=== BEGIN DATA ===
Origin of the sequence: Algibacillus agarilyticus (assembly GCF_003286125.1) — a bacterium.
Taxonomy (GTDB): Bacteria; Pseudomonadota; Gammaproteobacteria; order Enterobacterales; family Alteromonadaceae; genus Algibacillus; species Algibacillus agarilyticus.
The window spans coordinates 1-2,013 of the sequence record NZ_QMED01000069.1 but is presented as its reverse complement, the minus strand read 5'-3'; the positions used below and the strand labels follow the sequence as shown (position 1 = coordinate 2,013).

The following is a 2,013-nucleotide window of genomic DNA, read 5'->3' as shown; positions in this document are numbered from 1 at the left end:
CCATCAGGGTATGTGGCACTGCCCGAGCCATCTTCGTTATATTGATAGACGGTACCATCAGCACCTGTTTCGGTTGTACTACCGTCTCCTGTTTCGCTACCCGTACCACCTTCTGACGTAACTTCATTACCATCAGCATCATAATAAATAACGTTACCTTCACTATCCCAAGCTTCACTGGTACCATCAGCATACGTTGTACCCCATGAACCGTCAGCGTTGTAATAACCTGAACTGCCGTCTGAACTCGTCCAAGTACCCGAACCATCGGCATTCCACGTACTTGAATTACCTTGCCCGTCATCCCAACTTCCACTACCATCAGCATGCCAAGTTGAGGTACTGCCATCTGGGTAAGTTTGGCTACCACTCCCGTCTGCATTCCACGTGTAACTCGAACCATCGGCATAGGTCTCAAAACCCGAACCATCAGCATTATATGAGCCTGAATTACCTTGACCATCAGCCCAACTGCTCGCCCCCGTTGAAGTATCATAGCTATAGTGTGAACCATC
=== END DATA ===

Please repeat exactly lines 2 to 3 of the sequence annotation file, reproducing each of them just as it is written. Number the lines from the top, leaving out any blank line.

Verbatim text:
Taxonomy (GTDB): Bacteria; Pseudomonadota; Gammaproteobacteria; order Enterobacterales; family Alteromonadaceae; genus Algibacillus; species Algibacillus agarilyticus.
The window spans coordinates 1-2,013 of the sequence record NZ_QMED01000069.1 but is presented as its reverse complement, the minus strand read 5'-3'; the positions used below and the strand labels follow the sequence as shown (position 1 = coordinate 2,013).